• Disturbed sleep cycles and interrupted Circadian rhythms.
  • Anti-bacterial soaps and hand sanitizers delete both bad and good bacteria.

Ultimately, it is based on genetics, diet, age, environment, lifestyle and antibiotic exposure throughout life.

What Have We Learned?

Several important studies have reported gut microbiome “dysbiosis” or disturbance can be a factor of obesity, insulin resistance and type 2 diabetes. Stress, drugs, toxic agents, genetic factors and age affects the gut microbiome. It is also affected by the environment, previous and current infections, GI surgery and certain foods. We know that early in our life, microbes may affect progression to disease later in life. Our microbiome remodels as life exposures change gut diversity. We also know probiotics point to being very helpful, but each person will respond differently to the probiotic. Some microbes form toxins and enter the gut. A bad gut biome can lead to leaky gut, intestinal inflammation, a decrease in insulin sensitivity and a change in metabolism.

Less variety and diversity in gut bacteria can also lead to ulcerative colitis, Crohn’s, IBS- inflammatory bowel disease, colon cancer, food allergies, arthritis, migraines and liver disease-NASH. Heavy yeast formation and bad bacteria in the gut can lead to skin ailments, vaginal and urinary tract infections and colds. Beneficial gut biome diversity helps maintain intestinal integrity. For instance, it provides protection against pathogens and improves the immune system to fight off disease. It helps you metabolize your medications properly and digest and absorb complex foods, getting all the nutrients and energy from them.

What About Probiotics?

As already stated, probiotics seem to be helpful to the microbiome but not all probiotics work the same way on every person. Different strains of probiotics treat different health problems. At this point, there is no specific recommended daily intake of probiotics. Systemic studies are out there but they are still lacking definitive information. Things we already do know include: probiotics are live microorganisms that can offer health benefits; they seem to eliminate diarrhea caused by antibiotic use. They are also given to improve problems with constipation, instead of stool softeners and laxatives.

What May Probiotics Do for Diabetes?

  • Be able to modulate or change blood sugar levels and insulin levels.
  • Decrease systemic inflammation – inflammation drives insulin resistance, the beginnings of type 2 diabetes.
  • Reduce C-reactive protein (CRP) levels which indicate inflammation.
  • Decrease stress in pancreatic cells and boost the immune system.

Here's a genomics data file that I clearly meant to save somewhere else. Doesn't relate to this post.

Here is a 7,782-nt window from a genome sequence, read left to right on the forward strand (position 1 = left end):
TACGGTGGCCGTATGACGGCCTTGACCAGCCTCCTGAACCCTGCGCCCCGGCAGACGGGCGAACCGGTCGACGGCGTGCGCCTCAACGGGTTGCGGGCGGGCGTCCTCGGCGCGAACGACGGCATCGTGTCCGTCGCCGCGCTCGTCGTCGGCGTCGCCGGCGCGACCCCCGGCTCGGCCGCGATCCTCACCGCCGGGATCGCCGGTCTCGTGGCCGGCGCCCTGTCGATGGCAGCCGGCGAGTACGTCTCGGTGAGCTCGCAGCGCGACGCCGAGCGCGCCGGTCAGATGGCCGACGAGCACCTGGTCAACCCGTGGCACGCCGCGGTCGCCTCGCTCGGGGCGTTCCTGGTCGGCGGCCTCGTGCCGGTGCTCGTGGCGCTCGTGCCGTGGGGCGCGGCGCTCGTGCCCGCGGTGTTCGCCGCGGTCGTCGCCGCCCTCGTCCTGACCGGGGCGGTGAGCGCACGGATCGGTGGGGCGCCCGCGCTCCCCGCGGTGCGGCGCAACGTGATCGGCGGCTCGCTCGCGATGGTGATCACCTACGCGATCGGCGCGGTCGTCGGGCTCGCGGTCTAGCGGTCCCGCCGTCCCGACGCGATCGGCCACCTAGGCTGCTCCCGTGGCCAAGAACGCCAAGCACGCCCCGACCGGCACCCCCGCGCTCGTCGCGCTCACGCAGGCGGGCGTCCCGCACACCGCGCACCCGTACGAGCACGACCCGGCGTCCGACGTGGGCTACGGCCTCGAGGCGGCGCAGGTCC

• Assist in weight loss.
  • Improve heart health.
  • Improve mental health – depression, poor memory and anxiety.

Furthermore, probiotics have enough bacteria that survive food processing. Probiotics include plain yogurt with live cultures (bifidobacterial and lactobacilli) and certain aged cheeses (gouda, mozzarella, brie, feta, gruyere, cheddar and cottage cheese). Fermented foods are excellent for providing friendly bacteria. The fermenting process creates lactic acid; this helps preserve the food and promotes the making of beneficial enzymes, Omega 3 fatty acids and friendly bacteria. It takes one kind of food and transforms it into another. Examples would be milk to buttermilk, soybeans to miso and tempeh, cucumbers to pickles and cabbage to sauerkraut. Other fermented foods are sour dough bread, Kefir, Kombucha (tea drink) and kimchi (Korean cabbage). Pickled gherkins and pickled onions are also fermented and very beneficial to the gut. Food sources seem to work better than probiotic supplements.

If you do decide to take a probiotic supplement, always first check with your physician. Choose one with multiple strains, at least 10-30 billion CFUs (colony forming units). Make sure it is USP (United States Pharmacopeia) verified, since that tells you it contains the actual ingredients listed on the label. FDA does not verify or checked dietary supplements like prescription medications. Buy brands from well-established companies. Some very popular ones are Culturelle and Align. Mostly found in grocery stores, drug stores, big box stores or online. Read labels, look at expiration dates, check for proper dosing and how to store it; some specifically need refrigeration. There are usually no ill side effects from probiotics, but some people do develop gas. They can also become costly since you pay out-of-pocket.

And Prebiotics?